Streetcar Prewar systems 15 Girard (Philadelphia) RTA Streetcars (New Orleans)
Cable Cars (San Francisco) 1980s-2000s “heritage” systems F Market (San
Francisco) McKinney Avenue Trolley (Dallas) Galveston Trolley (Houston) TECO
Line (Tampa) Delmar Loop (St. ... Streetcar (Seattle) Tacoma Link (Seattle)
Tempe Streetcar (Phoenix) CityLYNX (Charlotte) Portland Streetcar (Portland,
OR) S-Line ...
Author: Christof Spieler
Publisher: Island Press
What are the best transit cities in the US? The best Bus Rapid Transit lines? The most useless rail transit lines? The missed opportunities? In the US, the 25 largest metropolitan areas and many smaller cities have fixed guideway transit—rail or bus rapid transit. Nearly all of them are talking about expanding. Yet discussions about transit are still remarkably unsophisticated. To build good transit, the discussion needs to focus on what matters—quality of service (not the technology that delivers it), all kinds of transit riders, the role of buildings, streets and sidewalks, and, above all, getting transit in the right places. Christof Spieler has spent over a decade advocating for transit as a writer, community leader, urban planner, transit board member, and enthusiast. He strongly believes that just about anyone—regardless of training or experience—can identify what makes good transit with the right information. In the fun and accessible Trains, Buses, People: An Opinionated Atlas of US Transit, Spieler shows how cities can build successful transit. He profiles the 47 metropolitan areas in the US that have rail transit or BRT, using data, photos, and maps for easy comparison. The best and worst systems are ranked and Spieler offers analysis of how geography, politics, and history complicate transit planning. He shows how the unique circumstances of every city have resulted in very different transit systems. Using appealing visuals, Trains, Buses, People is intended for non-experts—it will help any citizen, professional, or policymaker with a vested interest evaluate a transit proposal and understand what makes transit effective. While the book is built on data, it has a strong point of view. Spieler takes an honest look at what makes good and bad transit and is not afraid to look at what went wrong. He explains broad concepts, but recognizes all of the technical, geographical, and political difficulties of building transit in the real world. In the end,Trains, Buses, People shows that it is possible with the right tools to build good transit.
Streetcars and Cities in the Twenty-first Century Gloria Ohland, Shelley Poticha.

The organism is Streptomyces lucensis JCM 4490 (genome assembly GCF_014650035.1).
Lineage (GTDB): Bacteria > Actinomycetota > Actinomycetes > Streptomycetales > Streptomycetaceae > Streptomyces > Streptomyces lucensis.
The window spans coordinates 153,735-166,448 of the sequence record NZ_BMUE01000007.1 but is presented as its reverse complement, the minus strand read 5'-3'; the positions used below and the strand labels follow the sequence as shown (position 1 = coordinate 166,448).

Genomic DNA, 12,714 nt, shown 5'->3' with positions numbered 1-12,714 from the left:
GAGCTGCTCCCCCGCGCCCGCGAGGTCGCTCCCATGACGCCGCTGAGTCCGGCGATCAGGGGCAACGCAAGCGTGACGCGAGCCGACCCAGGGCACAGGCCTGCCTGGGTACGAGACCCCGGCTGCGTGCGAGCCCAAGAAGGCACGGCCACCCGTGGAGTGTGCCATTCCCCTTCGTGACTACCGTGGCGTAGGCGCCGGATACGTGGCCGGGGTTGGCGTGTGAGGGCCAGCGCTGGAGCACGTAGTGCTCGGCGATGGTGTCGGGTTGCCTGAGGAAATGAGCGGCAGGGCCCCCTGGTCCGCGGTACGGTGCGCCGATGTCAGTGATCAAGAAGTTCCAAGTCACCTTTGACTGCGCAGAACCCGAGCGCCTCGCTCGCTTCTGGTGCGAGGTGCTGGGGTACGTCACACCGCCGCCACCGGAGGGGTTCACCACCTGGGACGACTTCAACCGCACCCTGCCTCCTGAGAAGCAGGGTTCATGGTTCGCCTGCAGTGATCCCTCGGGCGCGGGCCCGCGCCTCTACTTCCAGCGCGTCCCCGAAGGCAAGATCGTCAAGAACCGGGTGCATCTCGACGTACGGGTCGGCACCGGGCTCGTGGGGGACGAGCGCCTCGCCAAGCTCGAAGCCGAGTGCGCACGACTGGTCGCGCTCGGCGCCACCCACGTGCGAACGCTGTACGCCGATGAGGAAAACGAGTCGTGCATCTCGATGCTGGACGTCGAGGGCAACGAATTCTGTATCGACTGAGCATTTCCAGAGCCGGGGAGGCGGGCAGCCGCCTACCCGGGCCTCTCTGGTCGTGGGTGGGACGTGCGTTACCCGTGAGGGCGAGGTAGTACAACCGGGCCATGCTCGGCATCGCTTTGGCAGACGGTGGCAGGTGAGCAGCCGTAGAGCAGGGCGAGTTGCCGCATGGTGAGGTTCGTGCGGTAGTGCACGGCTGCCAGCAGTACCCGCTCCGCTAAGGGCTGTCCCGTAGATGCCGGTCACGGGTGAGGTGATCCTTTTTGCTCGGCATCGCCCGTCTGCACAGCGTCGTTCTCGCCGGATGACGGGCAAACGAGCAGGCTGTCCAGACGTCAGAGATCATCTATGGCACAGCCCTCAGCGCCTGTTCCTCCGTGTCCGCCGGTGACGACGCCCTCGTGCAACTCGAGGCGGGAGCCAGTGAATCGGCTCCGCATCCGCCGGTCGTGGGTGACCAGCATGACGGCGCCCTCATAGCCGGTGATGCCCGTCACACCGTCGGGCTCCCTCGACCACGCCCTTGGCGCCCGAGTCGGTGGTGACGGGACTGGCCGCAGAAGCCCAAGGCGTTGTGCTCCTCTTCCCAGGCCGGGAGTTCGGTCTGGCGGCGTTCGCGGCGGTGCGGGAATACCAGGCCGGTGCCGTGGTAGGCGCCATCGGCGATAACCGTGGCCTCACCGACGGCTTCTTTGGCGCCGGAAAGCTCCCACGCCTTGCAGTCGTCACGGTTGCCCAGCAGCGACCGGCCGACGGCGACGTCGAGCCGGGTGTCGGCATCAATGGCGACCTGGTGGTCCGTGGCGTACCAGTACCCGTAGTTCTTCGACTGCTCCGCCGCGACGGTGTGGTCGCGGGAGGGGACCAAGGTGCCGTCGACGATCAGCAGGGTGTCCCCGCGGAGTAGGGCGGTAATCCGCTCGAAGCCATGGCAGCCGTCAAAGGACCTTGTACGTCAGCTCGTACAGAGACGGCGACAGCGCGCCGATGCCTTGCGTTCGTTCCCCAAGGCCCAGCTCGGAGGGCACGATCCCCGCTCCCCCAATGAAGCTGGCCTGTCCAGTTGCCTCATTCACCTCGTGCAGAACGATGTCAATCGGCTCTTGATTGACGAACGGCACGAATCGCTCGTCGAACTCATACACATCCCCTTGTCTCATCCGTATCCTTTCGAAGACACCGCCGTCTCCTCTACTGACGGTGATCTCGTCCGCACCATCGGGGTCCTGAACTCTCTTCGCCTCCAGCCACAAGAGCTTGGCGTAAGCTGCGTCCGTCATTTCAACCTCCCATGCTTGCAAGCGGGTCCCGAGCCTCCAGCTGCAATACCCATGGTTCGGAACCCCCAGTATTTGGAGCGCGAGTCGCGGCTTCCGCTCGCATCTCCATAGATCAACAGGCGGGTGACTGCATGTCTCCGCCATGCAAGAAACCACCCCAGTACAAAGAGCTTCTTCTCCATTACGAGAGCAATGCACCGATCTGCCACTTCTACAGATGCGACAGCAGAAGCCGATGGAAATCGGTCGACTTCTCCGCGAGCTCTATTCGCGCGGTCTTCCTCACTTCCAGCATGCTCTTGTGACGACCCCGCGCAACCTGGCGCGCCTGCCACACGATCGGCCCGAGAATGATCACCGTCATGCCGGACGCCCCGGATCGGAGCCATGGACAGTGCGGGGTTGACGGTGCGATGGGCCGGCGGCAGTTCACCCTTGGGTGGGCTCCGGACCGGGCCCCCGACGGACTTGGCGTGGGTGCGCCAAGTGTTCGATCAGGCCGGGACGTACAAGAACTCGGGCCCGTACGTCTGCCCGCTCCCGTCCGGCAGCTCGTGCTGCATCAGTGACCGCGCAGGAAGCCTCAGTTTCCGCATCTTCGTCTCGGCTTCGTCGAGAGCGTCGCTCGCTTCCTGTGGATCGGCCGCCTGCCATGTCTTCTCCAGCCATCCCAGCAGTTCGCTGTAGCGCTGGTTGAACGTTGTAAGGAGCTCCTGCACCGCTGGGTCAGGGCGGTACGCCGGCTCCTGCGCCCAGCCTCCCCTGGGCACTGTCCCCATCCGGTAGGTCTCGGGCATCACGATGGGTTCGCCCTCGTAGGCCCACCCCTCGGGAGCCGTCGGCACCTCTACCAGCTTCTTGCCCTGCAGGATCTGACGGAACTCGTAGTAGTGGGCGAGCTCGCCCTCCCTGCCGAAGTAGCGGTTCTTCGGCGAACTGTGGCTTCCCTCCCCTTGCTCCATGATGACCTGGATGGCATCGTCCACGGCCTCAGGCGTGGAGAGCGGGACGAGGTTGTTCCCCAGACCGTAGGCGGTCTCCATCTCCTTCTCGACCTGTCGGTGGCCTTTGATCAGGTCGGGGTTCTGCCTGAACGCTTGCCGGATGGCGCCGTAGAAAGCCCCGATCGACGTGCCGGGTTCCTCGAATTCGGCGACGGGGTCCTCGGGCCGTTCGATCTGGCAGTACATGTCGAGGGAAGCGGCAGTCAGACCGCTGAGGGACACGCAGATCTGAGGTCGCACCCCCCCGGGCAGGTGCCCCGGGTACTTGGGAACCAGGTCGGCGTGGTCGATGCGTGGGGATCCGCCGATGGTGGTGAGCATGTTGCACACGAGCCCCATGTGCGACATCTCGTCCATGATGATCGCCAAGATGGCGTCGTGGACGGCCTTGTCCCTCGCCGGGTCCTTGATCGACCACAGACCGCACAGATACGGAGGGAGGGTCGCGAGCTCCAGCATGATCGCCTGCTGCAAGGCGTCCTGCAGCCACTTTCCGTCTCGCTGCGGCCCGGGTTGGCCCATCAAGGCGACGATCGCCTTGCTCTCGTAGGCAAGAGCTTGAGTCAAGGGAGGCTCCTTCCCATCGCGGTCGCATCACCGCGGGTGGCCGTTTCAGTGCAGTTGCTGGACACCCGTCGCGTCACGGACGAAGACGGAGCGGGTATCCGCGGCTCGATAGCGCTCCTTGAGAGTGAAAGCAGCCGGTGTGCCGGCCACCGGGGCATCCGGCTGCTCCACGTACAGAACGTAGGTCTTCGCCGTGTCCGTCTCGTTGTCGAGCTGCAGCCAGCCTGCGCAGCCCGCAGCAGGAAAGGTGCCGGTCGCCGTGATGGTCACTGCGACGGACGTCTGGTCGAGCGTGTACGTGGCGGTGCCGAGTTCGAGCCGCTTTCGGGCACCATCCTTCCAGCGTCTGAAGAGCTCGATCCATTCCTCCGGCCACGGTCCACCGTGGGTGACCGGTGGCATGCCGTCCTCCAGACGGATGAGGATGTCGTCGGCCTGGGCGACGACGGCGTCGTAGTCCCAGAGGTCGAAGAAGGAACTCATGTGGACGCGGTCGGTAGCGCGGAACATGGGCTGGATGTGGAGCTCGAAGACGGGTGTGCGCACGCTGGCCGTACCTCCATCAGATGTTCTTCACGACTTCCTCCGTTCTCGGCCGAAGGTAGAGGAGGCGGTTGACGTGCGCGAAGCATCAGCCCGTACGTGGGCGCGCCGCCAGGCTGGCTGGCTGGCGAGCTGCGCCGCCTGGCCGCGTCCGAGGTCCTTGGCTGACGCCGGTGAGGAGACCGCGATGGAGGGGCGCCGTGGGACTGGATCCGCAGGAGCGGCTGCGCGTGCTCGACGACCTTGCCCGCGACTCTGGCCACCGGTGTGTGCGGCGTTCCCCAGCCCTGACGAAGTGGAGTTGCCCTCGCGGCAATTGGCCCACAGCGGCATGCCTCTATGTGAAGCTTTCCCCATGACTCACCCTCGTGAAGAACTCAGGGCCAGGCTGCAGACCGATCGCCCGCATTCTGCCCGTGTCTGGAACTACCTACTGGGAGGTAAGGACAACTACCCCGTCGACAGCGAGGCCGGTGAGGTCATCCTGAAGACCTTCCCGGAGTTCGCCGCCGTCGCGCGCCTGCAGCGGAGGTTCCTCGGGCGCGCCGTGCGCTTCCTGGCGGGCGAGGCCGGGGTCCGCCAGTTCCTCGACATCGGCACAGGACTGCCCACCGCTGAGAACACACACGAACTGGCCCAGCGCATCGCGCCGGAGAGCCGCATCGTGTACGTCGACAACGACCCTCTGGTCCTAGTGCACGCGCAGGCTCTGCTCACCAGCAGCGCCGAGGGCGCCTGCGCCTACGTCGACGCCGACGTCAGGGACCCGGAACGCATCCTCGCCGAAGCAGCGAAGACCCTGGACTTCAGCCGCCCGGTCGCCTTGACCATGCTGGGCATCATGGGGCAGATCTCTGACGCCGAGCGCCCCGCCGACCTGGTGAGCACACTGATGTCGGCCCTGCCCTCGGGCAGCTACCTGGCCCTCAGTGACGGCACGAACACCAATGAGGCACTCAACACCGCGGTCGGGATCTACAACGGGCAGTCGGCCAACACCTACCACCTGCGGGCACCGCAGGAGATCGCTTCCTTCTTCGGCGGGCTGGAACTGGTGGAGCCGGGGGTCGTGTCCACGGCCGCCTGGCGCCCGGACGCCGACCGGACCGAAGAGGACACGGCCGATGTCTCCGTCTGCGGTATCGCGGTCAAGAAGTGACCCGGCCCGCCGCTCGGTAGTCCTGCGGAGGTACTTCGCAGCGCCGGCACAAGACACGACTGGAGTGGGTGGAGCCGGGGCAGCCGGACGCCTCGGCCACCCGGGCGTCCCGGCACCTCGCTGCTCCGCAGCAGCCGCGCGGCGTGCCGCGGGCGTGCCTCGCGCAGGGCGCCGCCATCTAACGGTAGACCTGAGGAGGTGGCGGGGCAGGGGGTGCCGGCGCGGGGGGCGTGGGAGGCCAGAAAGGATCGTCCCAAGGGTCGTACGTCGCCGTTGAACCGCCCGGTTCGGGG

government service or private business venture is funded and operated through
a partnership between government and one or more ... 1 N / A N / A N / A 17 | 6
Heritage Transit Agency Restored / Replica 25 , 240 * * Philadelphia 2006 8 . 2
Author: Gloria Ohland
"Streetcar systems were ubiquitous at the turn of the last century and are uniquely suited now to serve all the high-density development underway in downtowns across the United States. They're much cheaper than light rail, are hugely successful in promoting development and street life, and fit easily into built environments with little disruption to existing businesses, residents, and traffic." - cover.
Pennsylvania Heritage 2002 28 ( 3 ) : 6 - 13 . ... Describes evangelist Dwight L .
Moody ' s Philadelphia , Pennsylvania , revival during 1875 - 76 . More than ...
Streetcars often were a reflection of the life of that era in the community observed
Provides historical coverage of the United States and Canada from prehistory to the present. Includes information abstracted from over 2,000 journals published worldwide.
Carl Oblinger and Cyril Griffith edited a special edition in 1977 of Pennsylvania
Heritage on black history and culture . ... subject but offering a similar
interpretation are Philip Foner ' s essays on the segregation of Philadelphia ' s
Author: Dennis B. Downey
In a series of contributed historiographical chapters, this volume assesses the vast wealth of materials on the political, social, economic, and cultural development of the Keystone state.
Among Philadelphia ' s manufactories only Midvale Steel chose to defy the
conventional wisdom on this point . At the suggestion of the efficiency expert
Frederick R . Taylor , Midvale broke from the tradition of hiring ethnic gangs
under foremen from their own ... 69 Employers sometimes tried to break the
pattern , as when in 1898 the Philadelphia and West Chester Street Car
Company hired two black ...
Author: Roger Lane
Lane offers a historical explanation for rising levels of black urban crime and family instability during a paradoxical era. Modern crime rates and patterns are shown to be products of a historical culture traceable from its formative years. The author charts Philadelphia's story but also makes suggestions about national and international patterns.